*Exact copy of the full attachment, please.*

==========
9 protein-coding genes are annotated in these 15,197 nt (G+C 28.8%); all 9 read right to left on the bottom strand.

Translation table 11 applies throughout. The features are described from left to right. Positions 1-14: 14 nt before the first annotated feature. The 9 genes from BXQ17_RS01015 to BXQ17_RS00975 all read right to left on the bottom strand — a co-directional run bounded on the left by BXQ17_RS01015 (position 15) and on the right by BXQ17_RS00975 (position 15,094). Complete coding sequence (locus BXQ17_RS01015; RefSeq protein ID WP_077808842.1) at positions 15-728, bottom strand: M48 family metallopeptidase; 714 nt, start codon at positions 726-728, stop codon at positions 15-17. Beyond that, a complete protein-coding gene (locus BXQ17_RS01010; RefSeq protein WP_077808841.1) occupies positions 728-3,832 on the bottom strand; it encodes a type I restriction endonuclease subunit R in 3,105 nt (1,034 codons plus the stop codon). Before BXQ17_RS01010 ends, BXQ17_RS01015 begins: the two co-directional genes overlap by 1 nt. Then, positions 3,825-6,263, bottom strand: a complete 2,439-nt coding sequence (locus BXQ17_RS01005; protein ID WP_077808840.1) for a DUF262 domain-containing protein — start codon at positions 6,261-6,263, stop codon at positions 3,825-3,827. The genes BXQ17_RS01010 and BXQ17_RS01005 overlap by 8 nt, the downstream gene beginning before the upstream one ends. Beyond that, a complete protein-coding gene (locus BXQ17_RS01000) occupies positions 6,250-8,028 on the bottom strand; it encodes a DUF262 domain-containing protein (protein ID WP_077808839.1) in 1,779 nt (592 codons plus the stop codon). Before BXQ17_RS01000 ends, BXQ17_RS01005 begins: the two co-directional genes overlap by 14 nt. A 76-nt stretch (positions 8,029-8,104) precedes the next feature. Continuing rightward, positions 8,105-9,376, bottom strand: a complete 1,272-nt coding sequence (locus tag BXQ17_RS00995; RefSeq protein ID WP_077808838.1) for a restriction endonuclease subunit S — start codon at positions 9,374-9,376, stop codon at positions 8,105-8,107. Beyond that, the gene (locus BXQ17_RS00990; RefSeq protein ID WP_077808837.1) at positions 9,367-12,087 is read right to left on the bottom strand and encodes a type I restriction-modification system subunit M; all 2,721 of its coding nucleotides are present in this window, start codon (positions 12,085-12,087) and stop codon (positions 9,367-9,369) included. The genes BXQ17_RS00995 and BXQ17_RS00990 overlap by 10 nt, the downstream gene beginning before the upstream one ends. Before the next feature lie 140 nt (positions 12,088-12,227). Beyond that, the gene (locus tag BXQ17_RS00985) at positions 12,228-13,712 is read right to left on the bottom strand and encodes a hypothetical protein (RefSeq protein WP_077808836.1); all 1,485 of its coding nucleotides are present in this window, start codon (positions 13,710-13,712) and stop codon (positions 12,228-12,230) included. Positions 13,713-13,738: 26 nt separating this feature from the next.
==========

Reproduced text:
9 protein-coding genes are annotated in these 15,197 nt (G+C 28.8%); all 9 read right to left on the bottom strand.

Translation table 11 applies throughout. The features are described from left to right. Positions 1-14: 14 nt before the first annotated feature. The 9 genes from BXQ17_RS01015 to BXQ17_RS00975 all read right to left on the bottom strand — a co-directional run bounded on the left by BXQ17_RS01015 (position 15) and on the right by BXQ17_RS00975 (position 15,094). Complete coding sequence (locus BXQ17_RS01015; RefSeq protein ID WP_077808842.1) at positions 15-728, bottom strand: M48 family metallopeptidase; 714 nt, start codon at positions 726-728, stop codon at positions 15-17. Beyond that, a complete protein-coding gene (locus BXQ17_RS01010; RefSeq protein WP_077808841.1) occupies positions 728-3,832 on the bottom strand; it encodes a type I restriction endonuclease subunit R in 3,105 nt (1,034 codons plus the stop codon). Before BXQ17_RS01010 ends, BXQ17_RS01015 begins: the two co-directional genes overlap by 1 nt. Then, positions 3,825-6,263, bottom strand: a complete 2,439-nt coding sequence (locus BXQ17_RS01005; protein ID WP_077808840.1) for a DUF262 domain-containing protein — start codon at positions 6,261-6,263, stop codon at positions 3,825-3,827. The genes BXQ17_RS01010 and BXQ17_RS01005 overlap by 8 nt, the downstream gene beginning before the upstream one ends. Beyond that, a complete protein-coding gene (locus BXQ17_RS01000) occupies positions 6,250-8,028 on the bottom strand; it encodes a DUF262 domain-containing protein (protein ID WP_077808839.1) in 1,779 nt (592 codons plus the stop codon). Before BXQ17_RS01000 ends, BXQ17_RS01005 begins: the two co-directional genes overlap by 14 nt. A 76-nt stretch (positions 8,029-8,104) precedes the next feature. Continuing rightward, positions 8,105-9,376, bottom strand: a complete 1,272-nt coding sequence (locus tag BXQ17_RS00995; RefSeq protein ID WP_077808838.1) for a restriction endonuclease subunit S — start codon at positions 9,374-9,376, stop codon at positions 8,105-8,107. Beyond that, the gene (locus BXQ17_RS00990; RefSeq protein ID WP_077808837.1) at positions 9,367-12,087 is read right to left on the bottom strand and encodes a type I restriction-modification system subunit M; all 2,721 of its coding nucleotides are present in this window, start codon (positions 12,085-12,087) and stop codon (positions 9,367-9,369) included. The genes BXQ17_RS00995 and BXQ17_RS00990 overlap by 10 nt, the downstream gene beginning before the upstream one ends. Before the next feature lie 140 nt (positions 12,088-12,227). Beyond that, the gene (locus tag BXQ17_RS00985) at positions 12,228-13,712 is read right to left on the bottom strand and encodes a hypothetical protein (RefSeq protein WP_077808836.1); all 1,485 of its coding nucleotides are present in this window, start codon (positions 13,710-13,712) and stop codon (positions 12,228-12,230) included. Positions 13,713-13,738: 26 nt separating this feature from the next.